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Tuesday, May 1, 2001

Legislators should
defy demands of unions

The issue: Public workers have
demanded that the Legislature
reject health insurance reforms
proposed by the governor.

A letter from the HSTA to every member of the Legislature over the weekend borders on the arrogant in tone and the dictatorial in tactics as the teachers threatened dire political consequences if they don't get their way in a quarrel over health insurance. Legislators, individually and collectively, should stand up to the union and vote for the reform bill proposed by Gov. Benjamin Cayetano.

At present, the union's health insurance is heavily subsidized by the state, meaning the taxpayers. The governor has asserted that the proposed reform bill, to be voted on shortly, would save the taxpayers $65 million by 2004 and more after that. In addition, the provisions of the bill favor more medical care for older workers and retirees, those most likely in need of medical care.

Since the teachers have just won a 16 percent pay increase, asking them to help pay for their medical care seems reasonable while thundering at the Legislature appears irrational. Someplace along the line, the taxpayers need to be considered.

More objectionable than HSTA's demands are its tactics. After a conference committee voted the bill out on Friday, the HSTA hastily composed a windy letter addressed to each member of the Legislature. It is filled with words, phrases, and even sentences in capital letters, which is the printed form of shouting.

In insisting that the Legislature overturn the conference committee's decision to pass the bill, the HSTA said: "This must be done or else, for those who pass this bill this session will be attacked in this session and be remembered in the Election Year 2002."


The faculty union was equally opposed to the bill but more respectful in its tone. In a letter from John Radcliffe, the associate executive director, he said: "This bill might curry favor with those who wrongly but persistently believe that public employees are overpaid, over benefited, but underworked slugs and drones, beyond that, I fail to see a benefit to anyone."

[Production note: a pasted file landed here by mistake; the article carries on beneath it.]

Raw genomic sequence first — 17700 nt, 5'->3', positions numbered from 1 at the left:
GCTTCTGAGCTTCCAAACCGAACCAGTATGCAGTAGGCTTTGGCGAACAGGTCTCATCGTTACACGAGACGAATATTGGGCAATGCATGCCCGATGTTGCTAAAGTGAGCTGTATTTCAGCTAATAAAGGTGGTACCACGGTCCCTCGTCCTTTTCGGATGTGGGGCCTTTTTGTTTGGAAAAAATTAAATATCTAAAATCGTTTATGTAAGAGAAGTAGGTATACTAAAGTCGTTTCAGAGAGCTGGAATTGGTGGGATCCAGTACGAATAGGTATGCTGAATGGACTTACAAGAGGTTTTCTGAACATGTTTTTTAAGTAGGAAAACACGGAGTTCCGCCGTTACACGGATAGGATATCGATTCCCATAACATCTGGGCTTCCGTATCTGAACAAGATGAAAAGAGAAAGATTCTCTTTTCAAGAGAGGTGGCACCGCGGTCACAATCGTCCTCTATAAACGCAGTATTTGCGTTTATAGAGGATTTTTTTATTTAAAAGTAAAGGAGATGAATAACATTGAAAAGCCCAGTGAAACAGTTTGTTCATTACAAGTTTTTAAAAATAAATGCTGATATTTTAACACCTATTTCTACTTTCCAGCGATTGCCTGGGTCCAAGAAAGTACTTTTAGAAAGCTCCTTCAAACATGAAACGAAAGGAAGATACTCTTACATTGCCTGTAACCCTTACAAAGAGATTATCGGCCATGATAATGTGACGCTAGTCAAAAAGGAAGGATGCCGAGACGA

HGEA's Russell Ogata argued: "This is one of the most anti-worker measures to be considered for passage by any legislature." He concluded: "We strongly recommend the Legislature defer action on this legislation until the issues...can be addressed."

Despite this intense lobbying by the unions, the governor and the conference committee appear to have done the right thing in proposing and passing this health care reform. The Legislature should stand by them.

Navy should cease
shelling of Vieques

The issue: The Navy has resumed
bombing exercises on the Puerto
Rican island of Vieques without
waiting for a review of a health study.

PROTESTS over the Navy's training activities on the tiny Puerto Rican island of Vieques may ring familiar to Hawaii residents. Similar protests led to a halt of bombing on Kahoolawe and currently seek to stop Army training with live ammunition in the Makua Valley on Leeward Oahu. However, the Navy's handling of the controversy in Puerto Rico has been much worse, and its decision to resume bombing is deplorable. Shelling should stop until a completion of the review of a health study and of a referendum that the Navy is committed to honor.

The Navy stopped shelling the unoccupied island of Kahoolawe more than a decade ago and Congress made a commitment to clear unexploded ordnance from the island. In Makua Valley, the Army suspended training in 1998 after several wildfires were started by munitions, then met with the U.S. Fish and Wildlife Service in an effort to protect endangered plants and wildlife. A lawsuit filed by Malama Makua, a Leeward activist group, has resulted in an indefinite halt to live ammunition in the valley. The disagreement, although intense, appears headed to a respectful resolution.

The Navy's handling of the controversy on Vieques, barely larger than Kahoolawe but with 9,400 residents, has been anything but respectful. Training with live ammunition on Vieques was stopped in April 1999 after a bomb dropped by a Marine Corps fighter plane accidentally killed a civilian guard. The Navy pledged to abandon Vieques by May 2003 if residents expressed that wish in a referendum, scheduled for November of this year.

The Navy in January 2000 made an agreement with Puerto Rico Gov. Pedro Rossello to resume firing drills, using dummy ammunition, in exchange for $40 million in aid to the island and an additional $50 million should residents vote in the referendum to allow the Navy to remain. The deal triggered protests by thousands of Puerto Ricans. Since then, a study found that Vieques has a large number of people with symptoms of an unusual heart disorder associated with exposure to loud noises.

Richard Danzig, former secretary of the Navy, called in January for continued suspension of the shelling until the U.S. Department of Health and Human Services could review the health study. In defiance of Danzig's assurance, Navy bombing resumed on Saturday.

Access to areas for training with live ammunition is a legitimate need of the American military, sometimes despite local sentiment. Military leaders in Hawaii should look to the Navy in Puerto Rico as an example of how not to handle this delicate issue.

Published by Oahu Publications Inc., a subsidiary of Black Press.

Don Kendall, President

John Flanagan, publisher and editor in chief 529-4748; jflanagan@starbulletin.com
Frank Bridgewater, managing editor 529-4791; fbridgewater@starbulletin.com
Michael Rovner,
assistant managing editor 529-4768; mrovner@starbulletin.com
Lucy Young-Oda, assistant managing editor 529-4762; lyoungoda@starbulletin.com

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